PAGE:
The MIT Kavli Institute paves the way for new developments in space- & ground-based astrophysics. Our faculty, research staff, and students develop technology & instrumentation with a focus on an engineering and technical core.
Researchers at The Kavli Institute for Astrophysics and Space Research explore extreme and unusual phenomena found beyond the Earth including extrasolar planets, black holes, neutron stars, and distant galaxies and clusters of galaxies.
Elisabeth Newton joins MKI as an NSF Astronomy & Astrophysics Postdoctoral Fellow. Her research focuses on the physics of nearby, low mass stars (red dwarfs, or M dwarfs), and the planets that orbit them. Elisabeth is enthusiastic about mentoring and outreach. She helped found <a href=”https://astrobites.org”>Astrobites</a>, a blog that communicates current research in astronomy to an undergraduate audience, and <a href=”http://comscicon.com”>ComSciCon<a/>, a national workshop on science communication for graduate students. As part of her NSF Fellowship, she will be teaching an introductory astronomy course in Massachusetts state prisons through the BU Prison Education Program.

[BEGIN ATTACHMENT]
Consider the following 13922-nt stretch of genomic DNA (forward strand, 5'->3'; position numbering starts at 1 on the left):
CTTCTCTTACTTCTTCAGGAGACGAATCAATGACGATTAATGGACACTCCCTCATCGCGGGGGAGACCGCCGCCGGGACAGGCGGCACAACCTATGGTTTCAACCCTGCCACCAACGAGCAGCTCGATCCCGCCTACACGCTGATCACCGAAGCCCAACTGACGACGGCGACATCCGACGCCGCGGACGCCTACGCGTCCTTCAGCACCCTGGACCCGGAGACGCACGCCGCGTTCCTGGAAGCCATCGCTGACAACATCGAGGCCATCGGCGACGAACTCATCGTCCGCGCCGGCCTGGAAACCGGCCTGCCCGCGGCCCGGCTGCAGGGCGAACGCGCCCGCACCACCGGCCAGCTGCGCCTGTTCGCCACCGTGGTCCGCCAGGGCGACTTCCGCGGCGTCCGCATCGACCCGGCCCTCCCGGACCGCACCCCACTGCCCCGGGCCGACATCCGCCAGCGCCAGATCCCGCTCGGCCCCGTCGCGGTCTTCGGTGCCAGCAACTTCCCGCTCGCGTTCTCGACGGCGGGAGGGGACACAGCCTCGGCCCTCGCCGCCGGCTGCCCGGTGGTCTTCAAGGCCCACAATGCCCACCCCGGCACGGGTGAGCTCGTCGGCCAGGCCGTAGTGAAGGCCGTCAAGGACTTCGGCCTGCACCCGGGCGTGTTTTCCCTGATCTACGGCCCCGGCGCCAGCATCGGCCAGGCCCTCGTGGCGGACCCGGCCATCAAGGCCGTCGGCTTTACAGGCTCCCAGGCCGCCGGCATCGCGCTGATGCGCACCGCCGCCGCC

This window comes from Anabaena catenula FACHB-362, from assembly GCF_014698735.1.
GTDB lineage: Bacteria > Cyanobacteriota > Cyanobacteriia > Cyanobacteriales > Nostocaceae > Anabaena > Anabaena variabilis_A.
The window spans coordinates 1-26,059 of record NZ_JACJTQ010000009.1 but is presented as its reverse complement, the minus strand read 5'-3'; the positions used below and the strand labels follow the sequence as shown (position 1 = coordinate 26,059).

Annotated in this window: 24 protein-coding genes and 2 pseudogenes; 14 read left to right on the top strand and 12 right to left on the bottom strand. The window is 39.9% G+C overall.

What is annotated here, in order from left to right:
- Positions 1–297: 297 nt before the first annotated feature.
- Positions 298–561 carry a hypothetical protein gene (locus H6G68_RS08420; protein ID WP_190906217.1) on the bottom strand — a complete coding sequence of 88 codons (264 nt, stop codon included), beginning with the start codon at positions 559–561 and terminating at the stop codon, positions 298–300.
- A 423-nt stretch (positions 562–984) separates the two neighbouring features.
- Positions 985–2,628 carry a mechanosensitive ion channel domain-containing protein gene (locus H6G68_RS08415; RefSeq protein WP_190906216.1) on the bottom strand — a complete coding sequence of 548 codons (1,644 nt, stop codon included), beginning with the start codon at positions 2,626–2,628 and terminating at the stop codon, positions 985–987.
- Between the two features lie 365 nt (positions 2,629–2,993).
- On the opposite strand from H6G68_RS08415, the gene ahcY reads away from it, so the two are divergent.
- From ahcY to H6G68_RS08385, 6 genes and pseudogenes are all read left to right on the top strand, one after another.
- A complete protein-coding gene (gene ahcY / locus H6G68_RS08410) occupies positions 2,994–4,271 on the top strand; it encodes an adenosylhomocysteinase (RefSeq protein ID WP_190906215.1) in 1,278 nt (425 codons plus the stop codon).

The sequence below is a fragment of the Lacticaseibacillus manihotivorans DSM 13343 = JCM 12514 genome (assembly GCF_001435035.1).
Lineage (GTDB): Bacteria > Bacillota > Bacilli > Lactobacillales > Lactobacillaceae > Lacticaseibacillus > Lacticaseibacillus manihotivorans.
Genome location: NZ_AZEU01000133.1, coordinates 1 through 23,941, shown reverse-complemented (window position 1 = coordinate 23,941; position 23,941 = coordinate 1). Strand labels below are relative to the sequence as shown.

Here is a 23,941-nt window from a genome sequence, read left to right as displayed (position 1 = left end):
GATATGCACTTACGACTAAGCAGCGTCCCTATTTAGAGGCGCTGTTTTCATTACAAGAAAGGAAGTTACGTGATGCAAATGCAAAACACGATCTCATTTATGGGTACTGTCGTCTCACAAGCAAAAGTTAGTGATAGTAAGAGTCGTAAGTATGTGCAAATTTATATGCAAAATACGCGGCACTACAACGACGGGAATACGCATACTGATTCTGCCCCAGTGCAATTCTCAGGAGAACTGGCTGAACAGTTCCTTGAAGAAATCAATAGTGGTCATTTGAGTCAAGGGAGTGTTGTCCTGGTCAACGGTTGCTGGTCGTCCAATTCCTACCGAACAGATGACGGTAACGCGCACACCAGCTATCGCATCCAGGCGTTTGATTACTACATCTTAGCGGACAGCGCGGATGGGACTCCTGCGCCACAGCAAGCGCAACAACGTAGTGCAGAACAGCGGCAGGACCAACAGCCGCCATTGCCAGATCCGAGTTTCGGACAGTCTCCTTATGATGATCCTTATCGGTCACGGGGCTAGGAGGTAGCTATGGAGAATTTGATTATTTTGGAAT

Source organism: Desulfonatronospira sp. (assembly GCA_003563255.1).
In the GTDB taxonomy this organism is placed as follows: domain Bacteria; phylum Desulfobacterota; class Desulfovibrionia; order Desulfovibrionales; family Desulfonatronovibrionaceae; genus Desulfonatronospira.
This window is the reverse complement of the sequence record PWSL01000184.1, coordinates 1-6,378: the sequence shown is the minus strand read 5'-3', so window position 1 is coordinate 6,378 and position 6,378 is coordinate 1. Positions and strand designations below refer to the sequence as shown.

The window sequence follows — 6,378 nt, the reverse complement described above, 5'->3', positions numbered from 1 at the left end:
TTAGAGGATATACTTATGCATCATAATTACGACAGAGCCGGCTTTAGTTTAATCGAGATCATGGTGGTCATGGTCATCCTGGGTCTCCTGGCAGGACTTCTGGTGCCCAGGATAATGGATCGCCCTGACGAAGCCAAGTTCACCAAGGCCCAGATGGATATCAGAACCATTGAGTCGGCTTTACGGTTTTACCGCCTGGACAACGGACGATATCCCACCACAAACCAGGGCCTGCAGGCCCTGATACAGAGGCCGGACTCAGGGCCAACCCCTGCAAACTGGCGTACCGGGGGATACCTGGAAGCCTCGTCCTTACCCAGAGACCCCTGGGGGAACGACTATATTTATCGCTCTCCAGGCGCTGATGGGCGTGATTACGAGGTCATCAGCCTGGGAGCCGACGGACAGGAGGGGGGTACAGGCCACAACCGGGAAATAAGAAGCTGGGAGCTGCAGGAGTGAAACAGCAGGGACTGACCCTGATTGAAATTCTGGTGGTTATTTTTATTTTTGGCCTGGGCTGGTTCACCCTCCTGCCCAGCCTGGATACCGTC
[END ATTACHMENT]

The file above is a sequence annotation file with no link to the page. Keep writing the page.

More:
Elisabeth received her PhD in Astronomy & Astrophysics from Harvard University in 2016 with her thesis "The Evolution of Rotation and Magnetism in Small Stars Near the Sun". She earned her B.S. in Physics from the University of California at Santa Barbara in 2009.
Most nearby stars are unlike our Sun: three-quarters of the stars in our galaxy are M dwarfs, with masses from a tenth to a half that of the Sun. However, there are outstanding challenges in understanding the physics of this common type of star, from the origin of their magnetic dynamo to predicting their sizes and temperatures. Elisabeth uses observations to investigate their fundamental stellar properties, angular momentum evolution, and magnetic field generation.
The small sizes of M dwarfs make them excellent targets around which to search for and to characterize planets around other stars (exoplanets). Elisabeth’s past research has demonstrated how near-infrared spectra can be used to infer stellar parameters and measure absolute kinematic radial velocities. Elisabeth is excited about using these systems as an opportunity to study the formation and evolution of exoplanets, particularly at young ages.